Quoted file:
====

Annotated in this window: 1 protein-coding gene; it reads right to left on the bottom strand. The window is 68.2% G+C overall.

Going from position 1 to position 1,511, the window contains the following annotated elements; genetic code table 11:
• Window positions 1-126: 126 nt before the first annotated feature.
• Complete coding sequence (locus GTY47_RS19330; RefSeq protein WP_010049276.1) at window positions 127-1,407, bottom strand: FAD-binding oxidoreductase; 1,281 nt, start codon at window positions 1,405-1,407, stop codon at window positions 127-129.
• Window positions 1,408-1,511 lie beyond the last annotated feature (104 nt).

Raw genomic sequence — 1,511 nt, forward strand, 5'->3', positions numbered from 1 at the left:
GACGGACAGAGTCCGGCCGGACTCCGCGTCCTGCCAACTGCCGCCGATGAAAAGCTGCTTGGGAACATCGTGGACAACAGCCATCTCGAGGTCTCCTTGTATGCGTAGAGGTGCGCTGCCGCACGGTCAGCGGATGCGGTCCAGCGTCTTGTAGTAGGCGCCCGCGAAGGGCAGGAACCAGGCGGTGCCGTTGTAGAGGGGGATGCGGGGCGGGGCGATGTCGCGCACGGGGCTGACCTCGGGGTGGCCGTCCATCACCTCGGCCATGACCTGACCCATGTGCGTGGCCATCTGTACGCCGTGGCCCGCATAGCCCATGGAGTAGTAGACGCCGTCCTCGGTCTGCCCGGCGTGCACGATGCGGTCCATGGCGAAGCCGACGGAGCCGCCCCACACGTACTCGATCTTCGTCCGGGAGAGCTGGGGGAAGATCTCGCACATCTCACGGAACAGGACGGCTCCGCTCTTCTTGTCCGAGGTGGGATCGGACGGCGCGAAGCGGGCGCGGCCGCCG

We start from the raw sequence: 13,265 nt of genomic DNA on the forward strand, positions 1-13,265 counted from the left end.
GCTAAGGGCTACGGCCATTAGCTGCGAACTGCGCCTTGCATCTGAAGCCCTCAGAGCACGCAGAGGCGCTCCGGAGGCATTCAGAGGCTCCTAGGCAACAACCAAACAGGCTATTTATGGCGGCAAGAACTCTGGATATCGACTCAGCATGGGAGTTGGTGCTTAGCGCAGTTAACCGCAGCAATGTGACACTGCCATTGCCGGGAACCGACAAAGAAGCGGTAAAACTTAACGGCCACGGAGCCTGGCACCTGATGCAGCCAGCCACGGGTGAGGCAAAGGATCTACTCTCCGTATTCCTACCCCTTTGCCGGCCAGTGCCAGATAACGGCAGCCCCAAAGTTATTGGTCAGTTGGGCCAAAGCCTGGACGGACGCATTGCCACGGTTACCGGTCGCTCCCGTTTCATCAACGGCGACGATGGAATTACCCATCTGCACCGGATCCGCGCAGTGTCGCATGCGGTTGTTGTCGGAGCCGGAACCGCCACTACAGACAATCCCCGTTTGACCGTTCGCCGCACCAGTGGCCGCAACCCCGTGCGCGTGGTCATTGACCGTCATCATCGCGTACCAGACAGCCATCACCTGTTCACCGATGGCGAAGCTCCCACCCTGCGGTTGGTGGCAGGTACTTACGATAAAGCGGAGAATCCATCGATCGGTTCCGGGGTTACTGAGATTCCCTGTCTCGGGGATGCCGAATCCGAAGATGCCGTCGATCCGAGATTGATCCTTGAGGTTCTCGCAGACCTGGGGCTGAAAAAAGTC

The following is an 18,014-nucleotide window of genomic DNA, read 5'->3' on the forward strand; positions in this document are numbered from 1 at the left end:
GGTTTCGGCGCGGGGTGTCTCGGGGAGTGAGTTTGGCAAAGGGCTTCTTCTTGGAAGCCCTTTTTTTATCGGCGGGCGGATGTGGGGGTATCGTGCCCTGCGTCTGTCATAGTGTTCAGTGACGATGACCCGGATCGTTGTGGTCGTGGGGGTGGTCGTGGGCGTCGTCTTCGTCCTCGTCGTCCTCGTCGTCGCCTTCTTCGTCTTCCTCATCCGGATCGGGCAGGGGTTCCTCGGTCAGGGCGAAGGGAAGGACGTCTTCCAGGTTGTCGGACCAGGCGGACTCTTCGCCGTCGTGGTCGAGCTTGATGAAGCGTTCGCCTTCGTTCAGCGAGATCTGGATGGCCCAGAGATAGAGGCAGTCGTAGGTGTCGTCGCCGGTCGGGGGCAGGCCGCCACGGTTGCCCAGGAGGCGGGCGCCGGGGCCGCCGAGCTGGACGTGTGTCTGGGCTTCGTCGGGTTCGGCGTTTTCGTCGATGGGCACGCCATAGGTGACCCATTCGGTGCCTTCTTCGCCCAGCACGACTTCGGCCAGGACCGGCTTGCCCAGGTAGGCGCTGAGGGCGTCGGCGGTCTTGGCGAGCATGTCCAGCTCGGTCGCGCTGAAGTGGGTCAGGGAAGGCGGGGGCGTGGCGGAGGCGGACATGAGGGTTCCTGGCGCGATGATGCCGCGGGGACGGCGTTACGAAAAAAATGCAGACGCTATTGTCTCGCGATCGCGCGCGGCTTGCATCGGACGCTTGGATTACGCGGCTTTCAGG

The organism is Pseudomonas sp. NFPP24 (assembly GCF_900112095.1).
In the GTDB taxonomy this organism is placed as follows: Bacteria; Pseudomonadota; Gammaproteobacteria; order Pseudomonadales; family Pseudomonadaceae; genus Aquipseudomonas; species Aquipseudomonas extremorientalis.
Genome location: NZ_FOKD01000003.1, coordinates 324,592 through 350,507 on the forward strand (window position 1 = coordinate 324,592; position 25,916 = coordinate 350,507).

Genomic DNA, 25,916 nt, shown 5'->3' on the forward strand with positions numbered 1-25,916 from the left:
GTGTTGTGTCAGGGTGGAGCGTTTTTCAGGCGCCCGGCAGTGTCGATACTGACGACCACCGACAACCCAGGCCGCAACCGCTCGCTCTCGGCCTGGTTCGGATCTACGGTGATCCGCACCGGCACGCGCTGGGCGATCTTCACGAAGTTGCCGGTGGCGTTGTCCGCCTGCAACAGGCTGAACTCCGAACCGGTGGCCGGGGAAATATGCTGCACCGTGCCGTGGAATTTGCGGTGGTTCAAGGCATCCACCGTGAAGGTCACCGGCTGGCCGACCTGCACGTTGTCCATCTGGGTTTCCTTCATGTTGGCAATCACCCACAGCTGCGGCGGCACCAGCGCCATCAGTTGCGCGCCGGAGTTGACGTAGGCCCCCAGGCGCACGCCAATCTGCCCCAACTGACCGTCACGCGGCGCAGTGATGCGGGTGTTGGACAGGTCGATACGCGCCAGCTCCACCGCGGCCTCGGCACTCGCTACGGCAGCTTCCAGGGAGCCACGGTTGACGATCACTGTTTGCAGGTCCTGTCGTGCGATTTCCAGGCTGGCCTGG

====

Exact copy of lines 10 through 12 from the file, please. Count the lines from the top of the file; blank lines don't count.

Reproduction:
The following is an 18,014-nucleotide window of genomic DNA, read 5'->3' on the forward strand; positions in this document are numbered from 1 at the left end:
GGTTTCGGCGCGGGGTGTCTCGGGGAGTGAGTTTGGCAAAGGGCTTCTTCTTGGAAGCCCTTTTTTTATCGGCGGGCGGATGTGGGGGTATCGTGCCCTGCGTCTGTCATAGTGTTCAGTGACGATGACCCGGATCGTTGTGGTCGTGGGGGTGGTCGTGGGCGTCGTCTTCGTCCTCGTCGTCCTCGTCGTCGCCTTCTTCGTCTTCCTCATCCGGATCGGGCAGGGGTTCCTCGGTCAGGGCGAAGGGAAGGACGTCTTCCAGGTTGTCGGACCAGGCGGACTCTTCGCCGTCGTGGTCGAGCTTGATGAAGCGTTCGCCTTCGTTCAGCGAGATCTGGATGGCCCAGAGATAGAGGCAGTCGTAGGTGTCGTCGCCGGTCGGGGGCAGGCCGCCACGGTTGCCCAGGAGGCGGGCGCCGGGGCCGCCGAGCTGGACGTGTGTCTGGGCTTCGTCGGGTTCGGCGTTTTCGTCGATGGGCACGCCATAGGTGACCCATTCGGTGCCTTCTTCGCCCAGCACGACTTCGGCCAGGACCGGCTTGCCCAGGTAGGCGCTGAGGGCGTCGGCGGTCTTGGCGAGCATGTCCAGCTCGGTCGCGCTGAAGTGGGTCAGGGAAGGCGGGGGCGTGGCGGAGGCGGACATGAGGGTTCCTGGCGCGATGATGCCGCGGGGACGGCGTTACGAAAAAAATGCAGACGCTATTGTCTCGCGATCGCGCGCGGCTTGCATCGGACGCTTGGATTACGCGGCTTTCAGG

The organism is Pseudomonas sp. NFPP24 (assembly GCF_900112095.1).